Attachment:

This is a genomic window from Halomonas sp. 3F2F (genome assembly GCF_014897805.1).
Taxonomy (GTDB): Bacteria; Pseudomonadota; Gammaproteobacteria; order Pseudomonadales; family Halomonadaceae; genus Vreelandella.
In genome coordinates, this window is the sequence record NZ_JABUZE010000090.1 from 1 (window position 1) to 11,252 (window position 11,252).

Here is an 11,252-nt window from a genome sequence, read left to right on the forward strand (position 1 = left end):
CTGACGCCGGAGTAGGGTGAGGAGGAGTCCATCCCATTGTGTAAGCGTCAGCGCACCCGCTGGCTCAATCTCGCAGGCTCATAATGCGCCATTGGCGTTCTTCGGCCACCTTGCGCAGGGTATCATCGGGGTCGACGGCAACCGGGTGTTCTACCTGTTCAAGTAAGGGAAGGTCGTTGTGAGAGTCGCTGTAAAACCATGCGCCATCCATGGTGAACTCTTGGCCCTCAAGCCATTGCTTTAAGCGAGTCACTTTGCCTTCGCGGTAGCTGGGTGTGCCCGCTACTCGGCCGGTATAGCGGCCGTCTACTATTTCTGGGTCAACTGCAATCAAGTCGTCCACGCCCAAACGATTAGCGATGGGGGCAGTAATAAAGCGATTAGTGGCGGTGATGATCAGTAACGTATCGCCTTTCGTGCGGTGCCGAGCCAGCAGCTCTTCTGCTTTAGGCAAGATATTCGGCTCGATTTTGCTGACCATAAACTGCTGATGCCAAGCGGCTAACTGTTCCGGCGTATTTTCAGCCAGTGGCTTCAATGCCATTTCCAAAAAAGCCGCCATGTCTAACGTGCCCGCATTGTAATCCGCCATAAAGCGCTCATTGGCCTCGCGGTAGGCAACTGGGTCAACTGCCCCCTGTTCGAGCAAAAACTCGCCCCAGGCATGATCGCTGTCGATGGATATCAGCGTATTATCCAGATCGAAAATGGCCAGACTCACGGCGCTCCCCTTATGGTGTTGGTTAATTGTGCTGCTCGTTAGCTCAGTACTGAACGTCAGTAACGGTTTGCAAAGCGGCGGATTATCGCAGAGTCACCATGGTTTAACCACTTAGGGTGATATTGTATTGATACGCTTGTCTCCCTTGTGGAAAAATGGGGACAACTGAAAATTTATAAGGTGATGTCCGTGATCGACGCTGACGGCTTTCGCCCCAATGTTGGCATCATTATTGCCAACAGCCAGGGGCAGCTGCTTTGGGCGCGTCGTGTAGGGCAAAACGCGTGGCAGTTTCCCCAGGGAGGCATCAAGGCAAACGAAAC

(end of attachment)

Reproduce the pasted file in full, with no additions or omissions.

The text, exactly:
This is a genomic window from Halomonas sp. 3F2F (genome assembly GCF_014897805.1).
Taxonomy (GTDB): Bacteria; Pseudomonadota; Gammaproteobacteria; order Pseudomonadales; family Halomonadaceae; genus Vreelandella.
In genome coordinates, this window is the sequence record NZ_JABUZE010000090.1 from 1 (window position 1) to 11,252 (window position 11,252).

Here is an 11,252-nt window from a genome sequence, read left to right on the forward strand (position 1 = left end):
CTGACGCCGGAGTAGGGTGAGGAGGAGTCCATCCCATTGTGTAAGCGTCAGCGCACCCGCTGGCTCAATCTCGCAGGCTCATAATGCGCCATTGGCGTTCTTCGGCCACCTTGCGCAGGGTATCATCGGGGTCGACGGCAACCGGGTGTTCTACCTGTTCAAGTAAGGGAAGGTCGTTGTGAGAGTCGCTGTAAAACCATGCGCCATCCATGGTGAACTCTTGGCCCTCAAGCCATTGCTTTAAGCGAGTCACTTTGCCTTCGCGGTAGCTGGGTGTGCCCGCTACTCGGCCGGTATAGCGGCCGTCTACTATTTCTGGGTCAACTGCAATCAAGTCGTCCACGCCCAAACGATTAGCGATGGGGGCAGTAATAAAGCGATTAGTGGCGGTGATGATCAGTAACGTATCGCCTTTCGTGCGGTGCCGAGCCAGCAGCTCTTCTGCTTTAGGCAAGATATTCGGCTCGATTTTGCTGACCATAAACTGCTGATGCCAAGCGGCTAACTGTTCCGGCGTATTTTCAGCCAGTGGCTTCAATGCCATTTCCAAAAAAGCCGCCATGTCTAACGTGCCCGCATTGTAATCCGCCATAAAGCGCTCATTGGCCTCGCGGTAGGCAACTGGGTCAACTGCCCCCTGTTCGAGCAAAAACTCGCCCCAGGCATGATCGCTGTCGATGGATATCAGCGTATTATCCAGATCGAAAATGGCCAGACTCACGGCGCTCCCCTTATGGTGTTGGTTAATTGTGCTGCTCGTTAGCTCAGTACTGAACGTCAGTAACGGTTTGCAAAGCGGCGGATTATCGCAGAGTCACCATGGTTTAACCACTTAGGGTGATATTGTATTGATACGCTTGTCTCCCTTGTGGAAAAATGGGGACAACTGAAAATTTATAAGGTGATGTCCGTGATCGACGCTGACGGCTTTCGCCCCAATGTTGGCATCATTATTGCCAACAGCCAGGGGCAGCTGCTTTGGGCGCGTCGTGTAGGGCAAAACGCGTGGCAGTTTCCCCAGGGAGGCATCAAGGCAAACGAAAC